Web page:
The entrepreneurs’ manifesto

Despite their reforming zeal, the heroes of this Parliamentary term have not been government ministers, or the opposition. Nor has it been big business or the financiers that support them. The real heroes have been the entrepreneurs: taking risks, starting businesses, creating jobs.

Indeed, entrepreneurs are starting more businesses than ever before – rising from 396,000 launched in 2010 to over 500,000 in 2013. Since 2010, 2 million private sector jobs have been created through entrepreneurship and self-employment. Far from benefiting London and the South East alone, high-growth entrepreneurial firms are spread across the UK – in a variety of sectors that help diversify and “rebalance” our economy. Indeed, in May 2014, the North East experienced the fastest growth of any region

Entrepreneurs are not only driving growth, innovation and job creation; they’re also among the nation’s best problem solvers. Baroness Lane Fox’s role as UK digital champion has revolutionised the government’s approach to digital services, cutting costs and improving government interactions for the public and businesses alike.

Unleashed on public sector procurement after the government removed layers of bureaucracy, entrepreneurs have slashed costs and driven innovation, delivering much more for far less than the large-firm incumbents.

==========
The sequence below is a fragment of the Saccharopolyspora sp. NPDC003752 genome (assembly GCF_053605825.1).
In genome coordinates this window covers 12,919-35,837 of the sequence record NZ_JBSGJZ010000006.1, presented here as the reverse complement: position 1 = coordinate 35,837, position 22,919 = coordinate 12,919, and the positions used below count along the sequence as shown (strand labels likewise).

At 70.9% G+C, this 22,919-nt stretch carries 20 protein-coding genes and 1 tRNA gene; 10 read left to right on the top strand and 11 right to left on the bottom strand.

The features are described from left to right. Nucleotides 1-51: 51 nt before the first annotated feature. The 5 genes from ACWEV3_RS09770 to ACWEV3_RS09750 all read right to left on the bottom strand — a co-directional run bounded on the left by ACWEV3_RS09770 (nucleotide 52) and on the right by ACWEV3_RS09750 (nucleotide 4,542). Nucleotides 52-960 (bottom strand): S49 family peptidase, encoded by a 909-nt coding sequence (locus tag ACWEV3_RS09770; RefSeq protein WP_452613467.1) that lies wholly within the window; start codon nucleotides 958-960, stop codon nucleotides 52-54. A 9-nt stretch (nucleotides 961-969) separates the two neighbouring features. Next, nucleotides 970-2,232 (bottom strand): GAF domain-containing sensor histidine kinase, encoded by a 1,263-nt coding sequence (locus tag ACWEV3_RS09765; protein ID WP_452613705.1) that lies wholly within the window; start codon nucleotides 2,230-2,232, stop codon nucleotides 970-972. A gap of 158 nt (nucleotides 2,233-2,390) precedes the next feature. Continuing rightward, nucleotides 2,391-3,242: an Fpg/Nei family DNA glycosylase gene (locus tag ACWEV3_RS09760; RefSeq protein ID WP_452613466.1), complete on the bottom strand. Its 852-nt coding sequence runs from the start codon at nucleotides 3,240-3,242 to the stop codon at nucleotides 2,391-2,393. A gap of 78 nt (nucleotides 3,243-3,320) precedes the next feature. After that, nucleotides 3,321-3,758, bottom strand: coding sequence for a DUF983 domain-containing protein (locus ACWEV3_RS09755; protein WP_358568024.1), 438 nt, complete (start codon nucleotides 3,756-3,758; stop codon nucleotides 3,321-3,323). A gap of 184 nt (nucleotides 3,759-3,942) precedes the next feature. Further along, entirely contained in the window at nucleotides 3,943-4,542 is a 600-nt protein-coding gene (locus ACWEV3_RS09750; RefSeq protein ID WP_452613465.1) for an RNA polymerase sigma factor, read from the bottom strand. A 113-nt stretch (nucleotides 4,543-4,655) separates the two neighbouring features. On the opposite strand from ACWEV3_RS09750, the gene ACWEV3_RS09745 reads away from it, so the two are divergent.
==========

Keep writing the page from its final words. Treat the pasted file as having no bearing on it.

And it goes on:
In fact, entrepreneurs have worked hand-in-hand with government to design high impact policies across a range of areas: from SEIS tax breaks and graduate entrepreneur visas, to Start Up Loans and Entrepreneurs’ Relief reforms, as well as many other contributions.

Yet this entrepreneur-led recovery must be protected.

For Britain to achieve sustainable growth, it’s essential that all political parties commit to supporting entrepreneurs, maintaining proven entrepreneurship policies, and, most importantly, work with entrepreneurs to improve business policies and to help solve wider government and societal challenges.

This Entrepreneurs’ Manifesto is different to the many other manifestos currently being rolled out. First, we celebrate the value of entrepreneurs to the UK. Second, we defend existing, proven entrepreneurship policies that must be maintained. Third, we present an amalgamation of own our ideas as well as those submitted to the Centre from real entrepreneurs and other bodies.

Politicians take note – the voice of the entrepreneur needs to be heard.

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